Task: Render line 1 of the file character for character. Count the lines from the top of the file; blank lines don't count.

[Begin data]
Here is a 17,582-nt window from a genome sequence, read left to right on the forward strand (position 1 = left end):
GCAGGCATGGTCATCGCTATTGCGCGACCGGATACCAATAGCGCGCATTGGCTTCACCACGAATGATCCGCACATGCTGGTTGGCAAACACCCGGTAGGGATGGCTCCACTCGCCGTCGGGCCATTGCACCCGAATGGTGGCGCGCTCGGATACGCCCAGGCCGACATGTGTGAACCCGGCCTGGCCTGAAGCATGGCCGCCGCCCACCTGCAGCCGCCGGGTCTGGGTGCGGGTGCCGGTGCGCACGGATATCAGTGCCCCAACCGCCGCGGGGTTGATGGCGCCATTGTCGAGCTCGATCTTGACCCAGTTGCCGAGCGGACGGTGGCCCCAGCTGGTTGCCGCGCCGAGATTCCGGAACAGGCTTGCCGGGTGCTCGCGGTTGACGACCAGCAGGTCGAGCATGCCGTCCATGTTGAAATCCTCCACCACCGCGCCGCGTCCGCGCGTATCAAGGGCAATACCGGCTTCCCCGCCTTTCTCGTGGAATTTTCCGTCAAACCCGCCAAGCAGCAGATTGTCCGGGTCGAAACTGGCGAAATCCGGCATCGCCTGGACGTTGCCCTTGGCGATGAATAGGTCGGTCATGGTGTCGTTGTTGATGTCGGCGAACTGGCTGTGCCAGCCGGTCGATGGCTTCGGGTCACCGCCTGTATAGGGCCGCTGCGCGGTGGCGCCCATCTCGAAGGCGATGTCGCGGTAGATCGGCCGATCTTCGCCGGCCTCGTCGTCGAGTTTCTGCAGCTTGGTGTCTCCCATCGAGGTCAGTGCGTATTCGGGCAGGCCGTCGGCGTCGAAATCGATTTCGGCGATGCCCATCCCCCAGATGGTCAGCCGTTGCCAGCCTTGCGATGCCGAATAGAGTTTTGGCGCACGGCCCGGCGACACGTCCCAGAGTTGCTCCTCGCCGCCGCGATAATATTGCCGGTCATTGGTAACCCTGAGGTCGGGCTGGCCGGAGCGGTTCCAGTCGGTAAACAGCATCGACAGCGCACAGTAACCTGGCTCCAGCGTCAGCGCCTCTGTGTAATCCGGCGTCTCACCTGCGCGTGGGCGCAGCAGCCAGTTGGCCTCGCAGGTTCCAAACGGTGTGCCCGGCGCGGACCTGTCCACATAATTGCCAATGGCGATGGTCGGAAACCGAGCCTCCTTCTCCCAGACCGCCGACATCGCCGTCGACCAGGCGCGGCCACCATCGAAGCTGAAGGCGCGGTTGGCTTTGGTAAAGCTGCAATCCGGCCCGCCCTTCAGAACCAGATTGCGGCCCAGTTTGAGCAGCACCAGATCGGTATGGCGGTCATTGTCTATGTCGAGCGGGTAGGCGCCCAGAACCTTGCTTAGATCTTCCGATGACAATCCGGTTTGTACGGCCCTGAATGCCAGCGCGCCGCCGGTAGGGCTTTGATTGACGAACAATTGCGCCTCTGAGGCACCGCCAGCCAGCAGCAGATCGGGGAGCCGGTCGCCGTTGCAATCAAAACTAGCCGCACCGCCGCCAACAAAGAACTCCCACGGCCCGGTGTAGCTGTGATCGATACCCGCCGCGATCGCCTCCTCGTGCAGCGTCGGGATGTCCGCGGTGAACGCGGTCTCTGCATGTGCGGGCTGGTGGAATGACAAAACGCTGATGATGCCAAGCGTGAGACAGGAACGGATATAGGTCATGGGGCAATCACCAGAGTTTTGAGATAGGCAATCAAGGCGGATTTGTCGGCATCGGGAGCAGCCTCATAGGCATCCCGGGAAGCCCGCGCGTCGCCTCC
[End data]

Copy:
Here is a 17,582-nt window from a genome sequence, read left to right on the forward strand (position 1 = left end):